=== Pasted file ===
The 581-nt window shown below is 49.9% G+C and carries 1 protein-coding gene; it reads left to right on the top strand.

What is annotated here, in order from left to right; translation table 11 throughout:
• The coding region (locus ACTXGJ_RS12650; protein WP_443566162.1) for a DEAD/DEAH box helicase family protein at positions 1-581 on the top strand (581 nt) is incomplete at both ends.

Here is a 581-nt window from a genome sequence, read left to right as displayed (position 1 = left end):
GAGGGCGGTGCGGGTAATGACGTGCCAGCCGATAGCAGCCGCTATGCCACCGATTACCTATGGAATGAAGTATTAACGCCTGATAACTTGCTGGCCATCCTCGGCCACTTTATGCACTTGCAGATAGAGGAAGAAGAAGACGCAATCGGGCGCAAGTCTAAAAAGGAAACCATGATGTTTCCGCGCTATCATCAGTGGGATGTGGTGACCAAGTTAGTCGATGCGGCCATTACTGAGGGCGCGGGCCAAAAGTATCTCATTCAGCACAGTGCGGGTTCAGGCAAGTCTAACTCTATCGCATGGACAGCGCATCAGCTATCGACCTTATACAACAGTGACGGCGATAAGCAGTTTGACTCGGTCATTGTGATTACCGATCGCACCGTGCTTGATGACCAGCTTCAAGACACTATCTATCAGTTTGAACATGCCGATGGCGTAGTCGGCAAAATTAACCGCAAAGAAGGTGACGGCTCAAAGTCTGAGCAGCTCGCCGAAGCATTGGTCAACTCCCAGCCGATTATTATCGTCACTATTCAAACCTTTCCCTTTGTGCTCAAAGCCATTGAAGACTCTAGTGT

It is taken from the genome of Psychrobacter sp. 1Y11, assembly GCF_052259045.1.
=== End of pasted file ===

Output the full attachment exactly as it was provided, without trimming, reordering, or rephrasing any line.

The 581-nt window shown below is 49.9% G+C and carries 1 protein-coding gene; it reads left to right on the top strand.

What is annotated here, in order from left to right; translation table 11 throughout:
• The coding region (locus ACTXGJ_RS12650; protein WP_443566162.1) for a DEAD/DEAH box helicase family protein at positions 1-581 on the top strand (581 nt) is incomplete at both ends.

Here is a 581-nt window from a genome sequence, read left to right as displayed (position 1 = left end):
GAGGGCGGTGCGGGTAATGACGTGCCAGCCGATAGCAGCCGCTATGCCACCGATTACCTATGGAATGAAGTATTAACGCCTGATAACTTGCTGGCCATCCTCGGCCACTTTATGCACTTGCAGATAGAGGAAGAAGAAGACGCAATCGGGCGCAAGTCTAAAAAGGAAACCATGATGTTTCCGCGCTATCATCAGTGGGATGTGGTGACCAAGTTAGTCGATGCGGCCATTACTGAGGGCGCGGGCCAAAAGTATCTCATTCAGCACAGTGCGGGTTCAGGCAAGTCTAACTCTATCGCATGGACAGCGCATCAGCTATCGACCTTATACAACAGTGACGGCGATAAGCAGTTTGACTCGGTCATTGTGATTACCGATCGCACCGTGCTTGATGACCAGCTTCAAGACACTATCTATCAGTTTGAACATGCCGATGGCGTAGTCGGCAAAATTAACCGCAAAGAAGGTGACGGCTCAAAGTCTGAGCAGCTCGCCGAAGCATTGGTCAACTCCCAGCCGATTATTATCGTCACTATTCAAACCTTTCCCTTTGTGCTCAAAGCCATTGAAGACTCTAGTGT

It is taken from the genome of Psychrobacter sp. 1Y11, assembly GCF_052259045.1.